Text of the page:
On the other hand, developing processes is an expensive business, and if ARM begins a successful campaign into the personal computing market, it may starve Intel of the capital it needs to survive.

One thing is for sure -- for now consumers have compelling cause to buy ARM OS tablets, netbooks, and notebooks, a cause Microsoft has recognized and addressed.  Intel can only hope to weather the storm.

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By rs2 on 1/6/2011 6:55:39 AM , Rating: 3
And it has more integers registers, which eliminates the expensive process of renaming registers.

I'm not sure where you got that from, but it appears to be false. ARM processors have 16 general-purpose registers (which I assume is what you mean by "integers registers"). Modern (as-in "64-bit capable") x86 processors also have 16 general-purpose registers. There is no difference between the two as far as register pressure is concerned.

Also not sure where all the doom-and-gloom comes from regarding the future of x86. ARM and x86 processors serve completely different markets. You don't see people trying to build an ARM-based desktop, and having Windows support ARM isn't going to change that. Particularly given that all the software that Windows supports is not going to be compatible cross-architecture without a recompile (at a minimum). When Microsoft ported the Windows UI to ARM, did they also port the Windows SDK and the DirectX API and runtime? Because if not then x86 is going to be quite safe in the desktop realm for quite some time.

RE: Registers
By melgross on 1/6/2011 1:31:25 PM , Rating: 2
I think the danger to both AMD and Intel comes from the possibility that tablets in general, and Windows on ARM, if carried out well, will result in fewer x86 chip portable computing devices. We'll possibly begin to see notebooks with full Windows running on them after a while. A four core ARM with out of order execution and running at 1.25 GHz, with a good GPU by Imagination or some other firm would go a long way to eating up marketshare in the most popular computing category for full use machines; laptops and notebooks. If MS can provide an excellent porting environment, we'll see a lot of software soon after.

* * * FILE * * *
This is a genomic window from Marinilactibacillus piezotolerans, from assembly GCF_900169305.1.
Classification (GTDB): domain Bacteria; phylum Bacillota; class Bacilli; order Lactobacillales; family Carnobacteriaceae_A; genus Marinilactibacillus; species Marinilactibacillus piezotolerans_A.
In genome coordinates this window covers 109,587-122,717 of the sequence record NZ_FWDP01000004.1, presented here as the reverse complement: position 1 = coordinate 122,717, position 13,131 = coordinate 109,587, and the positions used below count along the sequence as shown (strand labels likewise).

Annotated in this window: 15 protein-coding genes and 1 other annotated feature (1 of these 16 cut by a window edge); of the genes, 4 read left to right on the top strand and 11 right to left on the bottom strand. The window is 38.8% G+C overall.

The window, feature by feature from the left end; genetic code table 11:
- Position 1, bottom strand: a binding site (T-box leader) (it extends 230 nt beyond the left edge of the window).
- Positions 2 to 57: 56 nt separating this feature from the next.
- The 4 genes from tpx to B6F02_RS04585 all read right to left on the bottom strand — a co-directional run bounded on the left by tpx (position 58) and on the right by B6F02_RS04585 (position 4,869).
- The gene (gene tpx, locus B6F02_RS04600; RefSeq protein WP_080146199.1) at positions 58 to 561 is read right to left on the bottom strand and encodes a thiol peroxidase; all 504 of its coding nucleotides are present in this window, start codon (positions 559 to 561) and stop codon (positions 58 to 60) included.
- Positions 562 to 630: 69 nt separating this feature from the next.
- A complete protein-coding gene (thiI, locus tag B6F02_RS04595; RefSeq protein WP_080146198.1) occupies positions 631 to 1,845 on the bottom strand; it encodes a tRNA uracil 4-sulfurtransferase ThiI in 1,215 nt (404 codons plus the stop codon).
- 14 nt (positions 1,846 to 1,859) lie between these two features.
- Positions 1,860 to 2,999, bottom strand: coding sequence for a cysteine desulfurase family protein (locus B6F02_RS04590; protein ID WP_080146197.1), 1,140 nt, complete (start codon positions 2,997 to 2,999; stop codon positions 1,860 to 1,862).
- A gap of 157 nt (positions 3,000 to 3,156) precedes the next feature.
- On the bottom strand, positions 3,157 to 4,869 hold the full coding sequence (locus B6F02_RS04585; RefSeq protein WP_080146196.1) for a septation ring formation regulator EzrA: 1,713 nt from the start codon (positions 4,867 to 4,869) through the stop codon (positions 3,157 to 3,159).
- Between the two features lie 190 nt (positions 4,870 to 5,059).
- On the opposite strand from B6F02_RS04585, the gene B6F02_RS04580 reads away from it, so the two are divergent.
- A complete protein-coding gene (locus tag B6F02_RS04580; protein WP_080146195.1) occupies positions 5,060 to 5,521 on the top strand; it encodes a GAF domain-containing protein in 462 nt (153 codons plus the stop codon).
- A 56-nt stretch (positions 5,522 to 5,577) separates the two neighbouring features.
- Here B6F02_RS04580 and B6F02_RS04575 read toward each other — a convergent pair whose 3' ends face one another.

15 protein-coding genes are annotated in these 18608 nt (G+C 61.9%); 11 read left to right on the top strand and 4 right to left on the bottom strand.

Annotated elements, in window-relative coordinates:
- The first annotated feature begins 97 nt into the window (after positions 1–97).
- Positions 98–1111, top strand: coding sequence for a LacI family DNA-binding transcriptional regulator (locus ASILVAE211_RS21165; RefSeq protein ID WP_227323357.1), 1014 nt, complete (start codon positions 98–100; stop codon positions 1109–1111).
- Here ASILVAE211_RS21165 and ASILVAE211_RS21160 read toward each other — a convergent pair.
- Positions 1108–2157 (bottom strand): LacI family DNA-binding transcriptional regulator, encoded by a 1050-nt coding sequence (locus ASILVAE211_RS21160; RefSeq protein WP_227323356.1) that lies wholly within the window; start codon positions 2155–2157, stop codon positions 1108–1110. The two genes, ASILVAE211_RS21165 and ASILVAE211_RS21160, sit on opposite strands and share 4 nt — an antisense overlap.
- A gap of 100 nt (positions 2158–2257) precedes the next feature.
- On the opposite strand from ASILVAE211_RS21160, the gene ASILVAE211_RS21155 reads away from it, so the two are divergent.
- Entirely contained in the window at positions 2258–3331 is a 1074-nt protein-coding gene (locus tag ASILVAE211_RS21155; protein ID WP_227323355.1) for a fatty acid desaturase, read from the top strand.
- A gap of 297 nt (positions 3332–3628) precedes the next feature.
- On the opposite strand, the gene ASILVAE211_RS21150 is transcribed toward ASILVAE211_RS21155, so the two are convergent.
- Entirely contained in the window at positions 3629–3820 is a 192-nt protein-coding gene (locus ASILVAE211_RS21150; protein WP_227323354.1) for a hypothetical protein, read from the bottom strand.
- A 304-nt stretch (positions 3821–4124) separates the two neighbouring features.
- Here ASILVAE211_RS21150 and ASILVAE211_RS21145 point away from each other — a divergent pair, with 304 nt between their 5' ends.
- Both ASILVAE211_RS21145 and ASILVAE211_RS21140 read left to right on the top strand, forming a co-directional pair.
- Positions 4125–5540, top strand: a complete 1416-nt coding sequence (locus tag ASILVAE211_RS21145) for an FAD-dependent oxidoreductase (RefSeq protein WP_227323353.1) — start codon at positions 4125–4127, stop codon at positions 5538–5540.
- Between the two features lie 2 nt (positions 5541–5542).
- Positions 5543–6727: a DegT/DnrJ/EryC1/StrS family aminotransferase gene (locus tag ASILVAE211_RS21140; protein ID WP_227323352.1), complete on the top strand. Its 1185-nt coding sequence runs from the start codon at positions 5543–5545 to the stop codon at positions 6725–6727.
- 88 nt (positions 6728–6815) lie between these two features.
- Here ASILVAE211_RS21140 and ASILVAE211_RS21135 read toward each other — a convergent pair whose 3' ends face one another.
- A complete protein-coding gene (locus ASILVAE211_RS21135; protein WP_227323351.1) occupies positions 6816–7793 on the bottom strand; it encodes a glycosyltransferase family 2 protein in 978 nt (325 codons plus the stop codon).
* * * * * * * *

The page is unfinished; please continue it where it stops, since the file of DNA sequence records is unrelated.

All of that depends on whether MS can really do a good job here, and that's open to question until we see the result. It can either turn out like Vista, or Win 7, that is, either a mess for years, or a success. Meanwhile, neither Apple nor Google will be standing still. Neither will Apple's hardware, or Google's OEM's.

It's going to be an interesting few years ahead.

RE: Registers
By micksh on 1/6/2011 1:45:35 PM , Rating: 2
Surely it will have DirectX and all other APIs. Take Windows CE (or, Windows Embedded Compact now) that is running on ARM. In terms of API it has pretty large subset of Win32 API used on desktop Windows. Windows CE had a version of DirectX since long time ago. They can use this and other code for Windows 8 development.

RE: Registers
By chaos386 on 1/6/2011 7:59:18 PM , Rating: 2
You don't see people trying to build an ARM-based desktop


It's not impossible to move a consumer platform over to a new CPU architecture; Apple's already done it twice. From the sounds of things, Microsoft is trying to go after a new market here, anyway, so they might not even have to worry too much about backwards compatibility for apps.

RE: Registers
By encia on 1/7/2011 2:16:19 PM , Rating: 2
Acorn Archimedes desktop PCs used ARM based CPUs. Acorn RISC Machine = Advanced RISC Machine = ARM

In mid-90s, Advanced Computing Environment(ACE) group attempted to replace X86 PC standard with non-X86 CPUs e.g. MIPS, Alpha, ARM. This adventure was a failure.

MS joined ACE group btw.